Indiana is the fifth-largest pork producing state in the nation as measured in sales, producing $1.3 billion worth of pork annually. Pork tenderloins are considered by many to be the unofficial Hoosier state food. So this week’s much-talked-about report showing a link between processed meats and cancer could strike fear into the hearts of pork producers. Except...it's not.
Purdue Agricultural Economics professor Jim Mintert says one report probably isn’t going to affect consumer attitudes toward processed meats. But depending on what happens in the future, that might change.
"If this turns out to be an initial report that stimulates a lot of subsequent news reports over an extended period of time, then we’re likely to see some impact," he says, noting widespread coverage and subsequent studies linking red meat and high cholesterol played a role in decreasing beef consumption in the past three decades.
Indiana Farm Bureau spokesman Andy Dietrick – whose organization lobbies for farmers -- says consumers should read the report, not just the headline.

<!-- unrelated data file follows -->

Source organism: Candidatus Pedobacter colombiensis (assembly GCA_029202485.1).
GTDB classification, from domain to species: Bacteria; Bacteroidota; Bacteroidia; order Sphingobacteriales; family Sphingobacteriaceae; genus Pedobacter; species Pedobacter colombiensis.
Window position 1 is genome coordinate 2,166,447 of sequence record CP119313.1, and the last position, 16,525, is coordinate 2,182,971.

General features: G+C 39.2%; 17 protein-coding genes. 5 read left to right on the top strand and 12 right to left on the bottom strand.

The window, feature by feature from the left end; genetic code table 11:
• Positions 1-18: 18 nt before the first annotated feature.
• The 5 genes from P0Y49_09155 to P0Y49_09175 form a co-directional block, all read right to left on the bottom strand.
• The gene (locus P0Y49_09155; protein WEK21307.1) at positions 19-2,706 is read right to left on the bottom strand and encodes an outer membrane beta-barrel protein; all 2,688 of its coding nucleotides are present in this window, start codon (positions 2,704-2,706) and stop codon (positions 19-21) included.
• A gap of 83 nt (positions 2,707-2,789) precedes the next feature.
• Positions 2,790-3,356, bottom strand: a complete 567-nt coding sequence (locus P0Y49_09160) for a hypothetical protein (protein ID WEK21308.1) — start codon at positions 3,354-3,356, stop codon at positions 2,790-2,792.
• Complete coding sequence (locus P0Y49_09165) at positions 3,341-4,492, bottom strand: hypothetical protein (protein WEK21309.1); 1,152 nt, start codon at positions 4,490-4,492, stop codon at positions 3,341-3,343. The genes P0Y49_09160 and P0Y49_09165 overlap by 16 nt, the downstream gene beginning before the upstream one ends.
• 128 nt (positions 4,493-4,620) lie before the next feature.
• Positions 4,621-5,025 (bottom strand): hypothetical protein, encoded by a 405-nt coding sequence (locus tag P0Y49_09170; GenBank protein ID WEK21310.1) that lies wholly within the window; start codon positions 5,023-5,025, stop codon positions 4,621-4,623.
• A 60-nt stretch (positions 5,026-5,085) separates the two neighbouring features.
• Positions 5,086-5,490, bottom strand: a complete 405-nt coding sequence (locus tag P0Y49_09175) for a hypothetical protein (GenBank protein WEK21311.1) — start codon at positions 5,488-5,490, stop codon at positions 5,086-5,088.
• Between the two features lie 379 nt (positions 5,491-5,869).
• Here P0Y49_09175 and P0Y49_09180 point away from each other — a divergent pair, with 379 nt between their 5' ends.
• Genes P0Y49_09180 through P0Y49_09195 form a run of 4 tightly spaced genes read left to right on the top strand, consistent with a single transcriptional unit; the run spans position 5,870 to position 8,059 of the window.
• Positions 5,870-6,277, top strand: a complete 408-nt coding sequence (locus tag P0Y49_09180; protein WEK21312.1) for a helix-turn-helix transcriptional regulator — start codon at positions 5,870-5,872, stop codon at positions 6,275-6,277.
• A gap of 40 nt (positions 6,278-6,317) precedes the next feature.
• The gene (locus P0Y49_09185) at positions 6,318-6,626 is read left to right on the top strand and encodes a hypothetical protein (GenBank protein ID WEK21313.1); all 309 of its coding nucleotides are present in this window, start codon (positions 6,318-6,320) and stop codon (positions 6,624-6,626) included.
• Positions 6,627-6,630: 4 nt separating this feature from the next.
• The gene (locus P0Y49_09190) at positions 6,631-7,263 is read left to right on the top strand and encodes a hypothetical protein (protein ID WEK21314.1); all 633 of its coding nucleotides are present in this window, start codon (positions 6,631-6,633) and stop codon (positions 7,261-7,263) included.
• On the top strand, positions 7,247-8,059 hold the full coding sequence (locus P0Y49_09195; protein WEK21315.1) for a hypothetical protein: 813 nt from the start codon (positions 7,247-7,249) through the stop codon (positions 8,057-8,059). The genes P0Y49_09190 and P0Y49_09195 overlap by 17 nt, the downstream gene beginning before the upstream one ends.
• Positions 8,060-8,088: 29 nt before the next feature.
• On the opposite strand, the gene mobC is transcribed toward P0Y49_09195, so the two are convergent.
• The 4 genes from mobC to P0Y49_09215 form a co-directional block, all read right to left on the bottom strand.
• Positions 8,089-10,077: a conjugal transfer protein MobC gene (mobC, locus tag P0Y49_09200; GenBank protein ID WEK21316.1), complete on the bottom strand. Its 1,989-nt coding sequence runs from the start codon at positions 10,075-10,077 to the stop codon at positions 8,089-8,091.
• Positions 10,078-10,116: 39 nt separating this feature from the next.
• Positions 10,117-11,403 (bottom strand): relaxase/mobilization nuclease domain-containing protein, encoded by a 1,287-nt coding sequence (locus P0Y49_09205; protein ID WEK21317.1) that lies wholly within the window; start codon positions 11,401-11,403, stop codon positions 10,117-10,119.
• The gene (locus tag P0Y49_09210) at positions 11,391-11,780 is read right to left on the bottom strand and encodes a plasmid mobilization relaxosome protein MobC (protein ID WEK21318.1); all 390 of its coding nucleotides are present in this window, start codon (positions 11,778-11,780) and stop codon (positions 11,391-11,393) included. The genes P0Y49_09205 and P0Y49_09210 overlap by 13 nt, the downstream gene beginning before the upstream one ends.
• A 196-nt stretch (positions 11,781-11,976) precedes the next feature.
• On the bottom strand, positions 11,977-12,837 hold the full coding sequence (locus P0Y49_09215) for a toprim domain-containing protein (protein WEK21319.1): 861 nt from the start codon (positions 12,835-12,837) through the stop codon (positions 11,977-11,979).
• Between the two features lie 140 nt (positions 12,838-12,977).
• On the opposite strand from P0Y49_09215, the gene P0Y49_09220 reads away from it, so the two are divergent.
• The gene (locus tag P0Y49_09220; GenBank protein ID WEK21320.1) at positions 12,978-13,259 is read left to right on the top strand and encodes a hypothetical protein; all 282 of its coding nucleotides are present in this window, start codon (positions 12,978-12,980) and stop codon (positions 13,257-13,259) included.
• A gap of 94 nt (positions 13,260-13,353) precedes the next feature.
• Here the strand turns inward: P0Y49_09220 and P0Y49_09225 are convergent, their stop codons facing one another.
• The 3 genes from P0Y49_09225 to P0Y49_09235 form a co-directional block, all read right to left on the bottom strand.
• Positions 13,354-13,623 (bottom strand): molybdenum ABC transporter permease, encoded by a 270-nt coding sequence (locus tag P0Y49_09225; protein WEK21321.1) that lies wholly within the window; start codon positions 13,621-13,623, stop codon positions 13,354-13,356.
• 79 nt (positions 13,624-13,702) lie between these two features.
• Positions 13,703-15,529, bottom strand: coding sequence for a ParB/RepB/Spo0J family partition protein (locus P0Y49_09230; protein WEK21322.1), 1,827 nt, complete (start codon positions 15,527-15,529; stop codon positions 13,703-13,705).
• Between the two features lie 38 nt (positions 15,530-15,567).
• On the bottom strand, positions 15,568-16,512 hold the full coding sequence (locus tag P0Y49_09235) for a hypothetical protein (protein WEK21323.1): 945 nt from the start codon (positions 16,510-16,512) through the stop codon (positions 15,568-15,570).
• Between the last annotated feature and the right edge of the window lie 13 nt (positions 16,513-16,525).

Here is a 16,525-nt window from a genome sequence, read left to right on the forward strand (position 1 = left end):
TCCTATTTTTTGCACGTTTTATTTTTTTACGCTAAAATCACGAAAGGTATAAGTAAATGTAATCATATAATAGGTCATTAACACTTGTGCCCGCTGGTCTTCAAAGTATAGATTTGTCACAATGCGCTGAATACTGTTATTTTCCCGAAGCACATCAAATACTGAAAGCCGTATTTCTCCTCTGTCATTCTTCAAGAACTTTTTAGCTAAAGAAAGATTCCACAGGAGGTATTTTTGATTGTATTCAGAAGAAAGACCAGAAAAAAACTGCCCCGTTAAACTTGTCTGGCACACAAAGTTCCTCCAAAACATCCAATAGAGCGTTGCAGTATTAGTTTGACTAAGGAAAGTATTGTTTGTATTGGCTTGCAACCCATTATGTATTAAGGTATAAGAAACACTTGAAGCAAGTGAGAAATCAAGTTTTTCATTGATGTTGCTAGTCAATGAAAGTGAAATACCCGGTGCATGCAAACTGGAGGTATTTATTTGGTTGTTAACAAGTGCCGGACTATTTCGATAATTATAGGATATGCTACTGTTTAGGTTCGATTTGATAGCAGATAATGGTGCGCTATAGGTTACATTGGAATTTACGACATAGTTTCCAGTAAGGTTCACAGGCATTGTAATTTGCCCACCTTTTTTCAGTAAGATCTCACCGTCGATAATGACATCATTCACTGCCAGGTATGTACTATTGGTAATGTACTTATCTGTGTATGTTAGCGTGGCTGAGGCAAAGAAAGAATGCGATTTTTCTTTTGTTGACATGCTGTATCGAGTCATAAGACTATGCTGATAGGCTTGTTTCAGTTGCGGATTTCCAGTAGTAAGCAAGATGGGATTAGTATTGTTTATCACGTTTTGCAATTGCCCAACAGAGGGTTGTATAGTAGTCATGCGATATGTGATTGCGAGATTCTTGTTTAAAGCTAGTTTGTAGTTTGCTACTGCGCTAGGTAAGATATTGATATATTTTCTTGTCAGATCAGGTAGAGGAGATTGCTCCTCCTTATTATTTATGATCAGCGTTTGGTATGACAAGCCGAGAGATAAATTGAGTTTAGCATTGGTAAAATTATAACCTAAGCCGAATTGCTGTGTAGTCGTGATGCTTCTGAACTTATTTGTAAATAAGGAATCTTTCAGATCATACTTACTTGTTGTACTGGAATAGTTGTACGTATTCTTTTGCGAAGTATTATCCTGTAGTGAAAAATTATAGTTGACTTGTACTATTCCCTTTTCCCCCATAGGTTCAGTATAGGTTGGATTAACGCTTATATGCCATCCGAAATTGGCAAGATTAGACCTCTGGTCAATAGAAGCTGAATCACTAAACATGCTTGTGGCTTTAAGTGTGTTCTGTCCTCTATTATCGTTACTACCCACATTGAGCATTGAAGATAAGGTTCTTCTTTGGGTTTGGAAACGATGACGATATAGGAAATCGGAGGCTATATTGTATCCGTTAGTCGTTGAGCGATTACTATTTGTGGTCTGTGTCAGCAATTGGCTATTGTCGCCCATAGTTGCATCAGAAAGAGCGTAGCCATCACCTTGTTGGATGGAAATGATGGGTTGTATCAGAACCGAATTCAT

"I think it’s very easy for people to see something on a website and check their twitter feed and not dig into the science behind what’s there, and do a comparison of what the risk assessment really is and what IARC is really saying when they say this is a category one carcinogen."
The IARC says a Group One carcinogen is a product that significant evidence indicates causes cancer. However, products in Group One are associated with different amounts of risk.
The report recommends people limit their intake of processed meat but abstains from suggesting people should stop eating it entirely, noting that eating meat also has known health benefits.